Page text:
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    Tweet   I. The Birthplace I was born in a small village on the bank of a small river in northern Egypt. A revered Imam was visiting the village for the annual prophet birthday festival; his name was Shick Tharwat, and that how I got my name Tharwat. They told me. My village, “Meet Swaid ” had one street, one river, one bridge, one grocery shop, one mosque, one school, one style of houses, a mud, and a windless connected covered by dry straws like an old stalled cargo train. People’s lifestyles had changed little since the time of the pharaohs, and local demographers couldn’t find any dramatic census changes…

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    Tweet There are over 40,000 McDonalds around the world, So when one of them closes which is a rarity it does not make the evening news, but when Dinkytown’s McDonald’s has finally closed, it made a big splash in Minnesota conversation.  After 57 years of serving the local poor, the site at the corner of 4th Street and 15th Avenue is now going to serve the outsider rich giving way to a proposed upscale apartment development. Under the Dinkytown McDonalds’ rubble lay some of my earliest American memories.My first visit to the Dinkytown McDonald’s was in the summer of 1977, as a young immigrant dusting off  the remains of life…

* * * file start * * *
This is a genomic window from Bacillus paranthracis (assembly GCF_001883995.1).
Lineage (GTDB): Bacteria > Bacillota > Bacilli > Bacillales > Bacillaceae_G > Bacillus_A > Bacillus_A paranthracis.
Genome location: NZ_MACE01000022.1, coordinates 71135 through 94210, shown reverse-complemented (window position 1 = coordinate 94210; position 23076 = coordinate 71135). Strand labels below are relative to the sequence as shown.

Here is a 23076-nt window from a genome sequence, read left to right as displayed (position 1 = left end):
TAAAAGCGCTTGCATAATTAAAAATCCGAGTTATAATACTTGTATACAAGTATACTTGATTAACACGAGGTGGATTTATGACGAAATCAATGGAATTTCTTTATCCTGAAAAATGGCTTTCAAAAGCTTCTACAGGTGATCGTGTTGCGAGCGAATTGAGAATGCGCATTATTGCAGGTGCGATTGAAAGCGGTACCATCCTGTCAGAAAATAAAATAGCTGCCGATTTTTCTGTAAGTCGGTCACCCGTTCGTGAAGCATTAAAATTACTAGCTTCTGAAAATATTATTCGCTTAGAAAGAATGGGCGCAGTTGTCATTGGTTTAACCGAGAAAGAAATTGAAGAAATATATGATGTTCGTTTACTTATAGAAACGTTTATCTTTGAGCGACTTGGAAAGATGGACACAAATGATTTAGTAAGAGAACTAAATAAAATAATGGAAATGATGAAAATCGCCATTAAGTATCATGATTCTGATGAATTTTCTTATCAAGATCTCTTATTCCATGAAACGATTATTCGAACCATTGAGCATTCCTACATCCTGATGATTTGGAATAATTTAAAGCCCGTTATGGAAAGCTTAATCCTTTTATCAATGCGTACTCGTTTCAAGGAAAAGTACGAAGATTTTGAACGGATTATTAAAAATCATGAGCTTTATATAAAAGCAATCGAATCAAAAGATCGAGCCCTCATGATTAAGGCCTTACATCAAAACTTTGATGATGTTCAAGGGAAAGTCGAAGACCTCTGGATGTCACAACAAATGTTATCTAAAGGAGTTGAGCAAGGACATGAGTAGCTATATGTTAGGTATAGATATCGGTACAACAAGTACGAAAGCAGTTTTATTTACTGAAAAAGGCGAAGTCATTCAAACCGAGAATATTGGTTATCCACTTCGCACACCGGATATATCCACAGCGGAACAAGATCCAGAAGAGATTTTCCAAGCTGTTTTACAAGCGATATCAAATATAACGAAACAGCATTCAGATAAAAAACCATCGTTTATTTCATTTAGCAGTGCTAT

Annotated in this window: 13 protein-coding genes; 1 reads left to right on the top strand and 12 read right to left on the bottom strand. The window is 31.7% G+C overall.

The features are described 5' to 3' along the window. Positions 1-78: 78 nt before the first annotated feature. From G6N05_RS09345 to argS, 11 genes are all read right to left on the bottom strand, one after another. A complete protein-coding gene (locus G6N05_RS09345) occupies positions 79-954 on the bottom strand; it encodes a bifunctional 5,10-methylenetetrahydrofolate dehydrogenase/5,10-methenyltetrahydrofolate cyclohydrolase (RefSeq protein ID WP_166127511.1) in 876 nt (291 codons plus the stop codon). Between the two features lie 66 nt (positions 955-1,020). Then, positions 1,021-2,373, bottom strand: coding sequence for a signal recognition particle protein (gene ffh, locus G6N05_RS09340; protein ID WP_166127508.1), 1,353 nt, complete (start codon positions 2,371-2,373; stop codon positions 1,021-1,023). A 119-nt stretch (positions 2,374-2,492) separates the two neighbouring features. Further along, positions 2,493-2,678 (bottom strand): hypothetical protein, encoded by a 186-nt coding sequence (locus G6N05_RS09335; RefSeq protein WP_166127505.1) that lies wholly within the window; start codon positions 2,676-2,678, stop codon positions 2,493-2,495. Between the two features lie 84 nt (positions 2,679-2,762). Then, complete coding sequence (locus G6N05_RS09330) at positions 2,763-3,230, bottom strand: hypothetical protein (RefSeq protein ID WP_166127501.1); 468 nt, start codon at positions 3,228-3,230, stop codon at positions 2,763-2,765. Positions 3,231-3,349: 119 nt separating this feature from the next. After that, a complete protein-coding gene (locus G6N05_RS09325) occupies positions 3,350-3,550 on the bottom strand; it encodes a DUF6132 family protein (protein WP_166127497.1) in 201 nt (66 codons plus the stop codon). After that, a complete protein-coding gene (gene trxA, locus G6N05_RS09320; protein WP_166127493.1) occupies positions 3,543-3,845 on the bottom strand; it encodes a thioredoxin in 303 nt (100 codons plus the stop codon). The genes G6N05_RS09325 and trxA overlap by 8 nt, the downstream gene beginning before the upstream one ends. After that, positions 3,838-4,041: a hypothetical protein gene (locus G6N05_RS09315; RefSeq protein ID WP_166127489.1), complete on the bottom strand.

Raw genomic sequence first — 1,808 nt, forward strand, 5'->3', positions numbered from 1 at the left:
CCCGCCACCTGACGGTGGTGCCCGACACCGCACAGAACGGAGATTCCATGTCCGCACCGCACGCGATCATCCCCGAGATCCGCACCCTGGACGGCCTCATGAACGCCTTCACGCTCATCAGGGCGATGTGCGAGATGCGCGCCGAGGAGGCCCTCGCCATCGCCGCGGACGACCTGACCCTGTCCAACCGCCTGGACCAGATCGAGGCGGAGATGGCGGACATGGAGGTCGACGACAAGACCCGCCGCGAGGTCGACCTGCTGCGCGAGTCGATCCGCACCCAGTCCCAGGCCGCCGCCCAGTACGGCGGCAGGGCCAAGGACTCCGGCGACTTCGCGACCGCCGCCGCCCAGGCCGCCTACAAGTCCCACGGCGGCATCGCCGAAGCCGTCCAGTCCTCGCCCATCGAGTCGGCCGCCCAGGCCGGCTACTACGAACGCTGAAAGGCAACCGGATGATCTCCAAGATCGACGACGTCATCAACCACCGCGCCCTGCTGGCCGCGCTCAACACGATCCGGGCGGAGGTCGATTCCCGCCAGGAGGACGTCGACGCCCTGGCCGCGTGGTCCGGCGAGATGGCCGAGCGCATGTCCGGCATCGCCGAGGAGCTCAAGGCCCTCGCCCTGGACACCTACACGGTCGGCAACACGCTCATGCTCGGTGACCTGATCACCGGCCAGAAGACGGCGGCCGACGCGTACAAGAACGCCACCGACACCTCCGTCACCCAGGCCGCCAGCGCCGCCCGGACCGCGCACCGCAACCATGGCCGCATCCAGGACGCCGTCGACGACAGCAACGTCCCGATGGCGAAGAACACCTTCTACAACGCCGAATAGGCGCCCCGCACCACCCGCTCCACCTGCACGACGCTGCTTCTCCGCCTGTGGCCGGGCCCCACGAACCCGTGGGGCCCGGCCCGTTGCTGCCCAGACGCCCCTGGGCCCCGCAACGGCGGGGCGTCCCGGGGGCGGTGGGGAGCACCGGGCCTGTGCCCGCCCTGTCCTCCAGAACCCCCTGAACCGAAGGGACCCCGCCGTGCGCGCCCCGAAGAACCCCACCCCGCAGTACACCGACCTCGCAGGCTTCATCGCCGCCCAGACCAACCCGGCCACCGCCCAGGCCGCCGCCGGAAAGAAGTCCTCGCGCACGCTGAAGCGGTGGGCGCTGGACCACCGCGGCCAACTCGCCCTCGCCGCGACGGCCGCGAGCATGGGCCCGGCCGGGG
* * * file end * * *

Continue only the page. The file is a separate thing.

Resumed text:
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    Tweet How bread identifies the culture of immigrants, bread protects us, comfort us in the new world, bread who we are…flatbread, …is the best thing happened to America since the sliced bread…Bread has been offered as a sacrifice to God (and in previous times to the gods. Some religions believe that consecrated bread is God. In the Middle East, a hungry man will kiss a piece of bread given him as alms and an invocation is murmured before kneading the dough. In a large number of countries, people consider bread to be so precious that it is a sin to waste it. There are also many superstitions about what happens…


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